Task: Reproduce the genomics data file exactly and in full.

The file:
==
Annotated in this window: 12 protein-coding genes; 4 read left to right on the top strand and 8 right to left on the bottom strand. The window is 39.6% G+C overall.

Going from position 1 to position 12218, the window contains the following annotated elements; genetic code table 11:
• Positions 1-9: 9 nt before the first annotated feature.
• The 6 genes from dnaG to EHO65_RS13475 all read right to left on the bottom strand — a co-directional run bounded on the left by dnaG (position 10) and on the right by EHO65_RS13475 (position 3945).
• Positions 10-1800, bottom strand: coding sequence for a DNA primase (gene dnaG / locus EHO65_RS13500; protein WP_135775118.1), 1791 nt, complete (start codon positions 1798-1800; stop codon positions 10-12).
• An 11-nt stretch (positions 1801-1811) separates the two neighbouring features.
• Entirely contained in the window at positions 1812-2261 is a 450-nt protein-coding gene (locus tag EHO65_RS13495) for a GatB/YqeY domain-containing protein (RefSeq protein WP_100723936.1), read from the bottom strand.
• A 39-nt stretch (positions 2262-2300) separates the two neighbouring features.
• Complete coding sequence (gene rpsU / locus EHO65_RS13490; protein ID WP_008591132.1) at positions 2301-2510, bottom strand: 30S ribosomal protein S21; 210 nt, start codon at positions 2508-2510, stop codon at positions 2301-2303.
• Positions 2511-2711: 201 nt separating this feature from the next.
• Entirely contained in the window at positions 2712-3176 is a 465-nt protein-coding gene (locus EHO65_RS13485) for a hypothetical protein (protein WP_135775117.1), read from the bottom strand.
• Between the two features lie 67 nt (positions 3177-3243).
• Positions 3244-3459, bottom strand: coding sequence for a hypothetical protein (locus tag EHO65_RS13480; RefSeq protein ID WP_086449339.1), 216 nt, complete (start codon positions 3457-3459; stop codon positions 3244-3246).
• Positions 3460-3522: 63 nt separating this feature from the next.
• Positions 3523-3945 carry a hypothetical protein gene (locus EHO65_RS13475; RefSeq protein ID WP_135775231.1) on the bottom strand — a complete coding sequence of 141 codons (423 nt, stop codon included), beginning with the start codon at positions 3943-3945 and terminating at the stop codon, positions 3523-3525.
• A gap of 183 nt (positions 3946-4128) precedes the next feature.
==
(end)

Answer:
Annotated in this window: 12 protein-coding genes; 4 read left to right on the top strand and 8 right to left on the bottom strand. The window is 39.6% G+C overall.

Going from position 1 to position 12218, the window contains the following annotated elements; genetic code table 11:
• Positions 1-9: 9 nt before the first annotated feature.
• The 6 genes from dnaG to EHO65_RS13475 all read right to left on the bottom strand — a co-directional run bounded on the left by dnaG (position 10) and on the right by EHO65_RS13475 (position 3945).
• Positions 10-1800, bottom strand: coding sequence for a DNA primase (gene dnaG / locus EHO65_RS13500; protein WP_135775118.1), 1791 nt, complete (start codon positions 1798-1800; stop codon positions 10-12).
• An 11-nt stretch (positions 1801-1811) separates the two neighbouring features.
• Entirely contained in the window at positions 1812-2261 is a 450-nt protein-coding gene (locus tag EHO65_RS13495) for a GatB/YqeY domain-containing protein (RefSeq protein WP_100723936.1), read from the bottom strand.
• A 39-nt stretch (positions 2262-2300) separates the two neighbouring features.
• Complete coding sequence (gene rpsU / locus EHO65_RS13490; protein ID WP_008591132.1) at positions 2301-2510, bottom strand: 30S ribosomal protein S21; 210 nt, start codon at positions 2508-2510, stop codon at positions 2301-2303.
• Positions 2511-2711: 201 nt separating this feature from the next.
• Entirely contained in the window at positions 2712-3176 is a 465-nt protein-coding gene (locus EHO65_RS13485) for a hypothetical protein (protein WP_135775117.1), read from the bottom strand.
• Between the two features lie 67 nt (positions 3177-3243).
• Positions 3244-3459, bottom strand: coding sequence for a hypothetical protein (locus tag EHO65_RS13480; RefSeq protein ID WP_086449339.1), 216 nt, complete (start codon positions 3457-3459; stop codon positions 3244-3246).
• Positions 3460-3522: 63 nt separating this feature from the next.
• Positions 3523-3945 carry a hypothetical protein gene (locus EHO65_RS13475; RefSeq protein ID WP_135775231.1) on the bottom strand — a complete coding sequence of 141 codons (423 nt, stop codon included), beginning with the start codon at positions 3943-3945 and terminating at the stop codon, positions 3523-3525.
• A gap of 183 nt (positions 3946-4128) precedes the next feature.